DEBATE: European Super League: Dead, Or To Be Revived?
Looking back, and looking forward, is it a good idea, or something that must never exist?
Yesterday on the site, subscriber Mortiman noted:
"Martyn Ziegler writing in The Times said that the Super League is dead. Juventus in disarray after their entire board resign in the midst of a [financial] investigation, leaving only Barca and Real left of the teams initially wanting the ESL. That combined with FSG and the Glazers looking to sell means that most clubs are out. FSG probably sees the writing on the wall."
And Barca are a basket-case of a club, financially - living on borrowed money, and maybe borrowed time – are not the best advert for sustainably run clubs (but might argue that they need to overspend to compete in Europe, albeit they keep dropping out at the group stages).
Are Juventus and Barcelona proving that there needs to be a new financial model to combat the financial dopers, or are they simply proving how badly run they’ve been, and that the ESL would be a way to clear stupidly-accrued debts?
However, others have noted the ongoing court case to bring legitimacy to the ESL, and that American (and other) consortiums buying major European clubs are likely to support it. (And that could include Liverpool, if sold.)
I had mixed feelings about the ESL at the time – lots to dislike and leave a bad taste, but perhaps a way (if done correctly) to help the biggest clubs compete with the petro-doped clubs in a better version of the Champions League, in a competition not run by UEFA (and with domestic football unaffected).
Football has to be a mix between traditions and innovation, and that’s never an easy balance to strike.
The ESL addressed some of the fundamental issues of financial shortfalls and the way that honestly-run clubs could not compete with sportswashers (who, incidentally, either never signed up to the ESL or were the very first to pull out, as they had all the money in the world). But it certainly felt wrong as a 'closed shop'.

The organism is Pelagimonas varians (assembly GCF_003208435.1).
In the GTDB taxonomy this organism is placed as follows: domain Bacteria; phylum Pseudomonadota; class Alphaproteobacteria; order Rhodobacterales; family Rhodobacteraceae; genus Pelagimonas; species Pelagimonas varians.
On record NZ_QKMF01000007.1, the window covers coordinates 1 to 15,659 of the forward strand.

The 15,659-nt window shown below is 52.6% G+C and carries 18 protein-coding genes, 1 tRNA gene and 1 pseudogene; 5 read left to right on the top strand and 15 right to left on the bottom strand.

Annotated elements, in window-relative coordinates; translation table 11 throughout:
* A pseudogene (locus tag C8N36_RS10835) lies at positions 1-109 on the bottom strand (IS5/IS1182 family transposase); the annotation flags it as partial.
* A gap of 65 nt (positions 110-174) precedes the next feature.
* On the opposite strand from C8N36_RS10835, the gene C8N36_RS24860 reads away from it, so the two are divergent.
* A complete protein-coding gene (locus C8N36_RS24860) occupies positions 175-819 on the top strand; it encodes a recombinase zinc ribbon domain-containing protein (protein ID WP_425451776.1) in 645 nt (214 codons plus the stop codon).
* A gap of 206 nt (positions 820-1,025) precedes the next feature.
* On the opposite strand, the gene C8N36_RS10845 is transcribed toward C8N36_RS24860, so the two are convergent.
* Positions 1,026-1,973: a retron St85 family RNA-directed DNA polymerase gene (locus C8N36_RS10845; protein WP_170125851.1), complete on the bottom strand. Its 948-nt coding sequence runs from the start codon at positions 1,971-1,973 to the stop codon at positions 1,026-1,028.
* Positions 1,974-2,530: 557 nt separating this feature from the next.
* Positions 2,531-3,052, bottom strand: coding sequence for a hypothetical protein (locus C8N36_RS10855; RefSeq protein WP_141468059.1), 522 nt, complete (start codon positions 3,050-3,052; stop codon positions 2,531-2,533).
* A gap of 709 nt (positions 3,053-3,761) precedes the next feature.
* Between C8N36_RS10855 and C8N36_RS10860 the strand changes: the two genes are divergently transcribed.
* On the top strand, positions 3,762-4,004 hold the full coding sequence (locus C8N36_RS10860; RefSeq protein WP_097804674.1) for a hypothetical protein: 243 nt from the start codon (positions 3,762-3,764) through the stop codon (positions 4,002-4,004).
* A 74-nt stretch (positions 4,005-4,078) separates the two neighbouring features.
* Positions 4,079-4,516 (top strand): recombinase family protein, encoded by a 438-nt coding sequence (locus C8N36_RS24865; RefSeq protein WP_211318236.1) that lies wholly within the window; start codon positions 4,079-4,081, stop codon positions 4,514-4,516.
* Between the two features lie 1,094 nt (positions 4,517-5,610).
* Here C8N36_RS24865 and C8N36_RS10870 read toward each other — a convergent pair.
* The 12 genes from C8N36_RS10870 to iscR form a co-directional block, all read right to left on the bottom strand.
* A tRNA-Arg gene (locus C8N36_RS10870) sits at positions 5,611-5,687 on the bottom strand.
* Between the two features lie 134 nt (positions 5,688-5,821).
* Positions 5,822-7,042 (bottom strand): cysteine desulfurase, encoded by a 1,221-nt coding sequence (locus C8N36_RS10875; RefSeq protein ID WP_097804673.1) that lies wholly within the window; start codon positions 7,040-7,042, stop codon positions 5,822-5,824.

Yet revised plans are still in place (albeit this was prior to the Juventus scandal), and if a major broadcaster backs it, it might yet happen at some point in the next few years.
As noted in October on ESPN:
The Super League project is "very much alive" according to Bernd Reichart, the new CEO of A22 Sports Management, the company promoting the revamped plan.
Reichart said the revamped Super League project will be more inclusive with "sporting merit applied," which was one of the main criticisms of the initial plan.
"The concept of a fixed [guaranteed] placement is not something that we are currently considering," he added. "Sporting merit will be applied to all members of that Super League."
Reichart confirmed that the Super League would not be played at the weekends and hence not affect the domestic competitions.
"The Super League has never been intended to harm the domestic leagues, or the calendar, but we are talking about European competition during the week, yes," he said.
Despite the Premier League clubs' opposition, Reichart said the Super League "will extend its hands to all members of European football."
But 18 months on from the original furore, what do you think? We've got many of the same subscribers from April 2021, but having moved to Substack, picked up some new ones along the way. So, have people changed their minds, and what do new subscribers think?
And what would it mean to have an ESL – if it went ahead – that was essentially all the major European clubs except those from England, as a kind of competition to the Premier League? What would be left of the old Champions League, and who would be in it, apart from English clubs? Is the ESL an immoral money/power grab, or a better alternative to UEFA? If Liverpool FC is indeed sold, will the new owners want to be part of it?
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